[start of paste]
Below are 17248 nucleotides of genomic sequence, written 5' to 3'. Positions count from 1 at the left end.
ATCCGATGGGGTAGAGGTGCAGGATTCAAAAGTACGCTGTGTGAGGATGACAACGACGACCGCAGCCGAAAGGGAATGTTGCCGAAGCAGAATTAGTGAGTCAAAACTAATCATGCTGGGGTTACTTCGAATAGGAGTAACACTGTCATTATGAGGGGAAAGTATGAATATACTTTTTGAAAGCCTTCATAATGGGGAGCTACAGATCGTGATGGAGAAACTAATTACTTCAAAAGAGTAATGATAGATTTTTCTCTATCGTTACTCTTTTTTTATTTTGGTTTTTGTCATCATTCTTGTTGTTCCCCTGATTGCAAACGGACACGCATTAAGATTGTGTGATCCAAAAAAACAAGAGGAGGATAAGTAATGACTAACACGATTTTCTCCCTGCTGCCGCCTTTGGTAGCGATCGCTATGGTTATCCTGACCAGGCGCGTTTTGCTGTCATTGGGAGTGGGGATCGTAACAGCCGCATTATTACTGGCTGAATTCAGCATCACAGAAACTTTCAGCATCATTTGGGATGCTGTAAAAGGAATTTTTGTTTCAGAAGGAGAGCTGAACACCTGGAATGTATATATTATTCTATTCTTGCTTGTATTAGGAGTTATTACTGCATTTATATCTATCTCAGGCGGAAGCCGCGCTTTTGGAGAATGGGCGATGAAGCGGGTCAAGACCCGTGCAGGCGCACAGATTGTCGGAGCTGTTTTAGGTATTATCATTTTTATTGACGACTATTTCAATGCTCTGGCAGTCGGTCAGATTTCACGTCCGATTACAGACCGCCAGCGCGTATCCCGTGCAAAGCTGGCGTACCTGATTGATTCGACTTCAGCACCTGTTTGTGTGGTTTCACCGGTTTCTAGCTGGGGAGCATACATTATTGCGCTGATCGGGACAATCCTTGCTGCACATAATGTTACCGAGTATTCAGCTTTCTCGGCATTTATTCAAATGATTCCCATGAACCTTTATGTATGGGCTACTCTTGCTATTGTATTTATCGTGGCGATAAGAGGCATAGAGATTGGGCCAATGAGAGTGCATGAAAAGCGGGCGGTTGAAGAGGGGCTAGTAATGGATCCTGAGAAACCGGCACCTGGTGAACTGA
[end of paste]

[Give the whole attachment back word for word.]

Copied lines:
Below are 17248 nucleotides of genomic sequence, written 5' to 3'. Positions count from 1 at the left end.
ATCCGATGGGGTAGAGGTGCAGGATTCAAAAGTACGCTGTGTGAGGATGACAACGACGACCGCAGCCGAAAGGGAATGTTGCCGAAGCAGAATTAGTGAGTCAAAACTAATCATGCTGGGGTTACTTCGAATAGGAGTAACACTGTCATTATGAGGGGAAAGTATGAATATACTTTTTGAAAGCCTTCATAATGGGGAGCTACAGATCGTGATGGAGAAACTAATTACTTCAAAAGAGTAATGATAGATTTTTCTCTATCGTTACTCTTTTTTTATTTTGGTTTTTGTCATCATTCTTGTTGTTCCCCTGATTGCAAACGGACACGCATTAAGATTGTGTGATCCAAAAAAACAAGAGGAGGATAAGTAATGACTAACACGATTTTCTCCCTGCTGCCGCCTTTGGTAGCGATCGCTATGGTTATCCTGACCAGGCGCGTTTTGCTGTCATTGGGAGTGGGGATCGTAACAGCCGCATTATTACTGGCTGAATTCAGCATCACAGAAACTTTCAGCATCATTTGGGATGCTGTAAAAGGAATTTTTGTTTCAGAAGGAGAGCTGAACACCTGGAATGTATATATTATTCTATTCTTGCTTGTATTAGGAGTTATTACTGCATTTATATCTATCTCAGGCGGAAGCCGCGCTTTTGGAGAATGGGCGATGAAGCGGGTCAAGACCCGTGCAGGCGCACAGATTGTCGGAGCTGTTTTAGGTATTATCATTTTTATTGACGACTATTTCAATGCTCTGGCAGTCGGTCAGATTTCACGTCCGATTACAGACCGCCAGCGCGTATCCCGTGCAAAGCTGGCGTACCTGATTGATTCGACTTCAGCACCTGTTTGTGTGGTTTCACCGGTTTCTAGCTGGGGAGCATACATTATTGCGCTGATCGGGACAATCCTTGCTGCACATAATGTTACCGAGTATTCAGCTTTCTCGGCATTTATTCAAATGATTCCCATGAACCTTTATGTATGGGCTACTCTTGCTATTGTATTTATCGTGGCGATAAGAGGCATAGAGATTGGGCCAATGAGAGTGCATGAAAAGCGGGCGGTTGAAGAGGGGCTAGTAATGGATCCTGAGAAACCGGCACCTGGTGAACTGA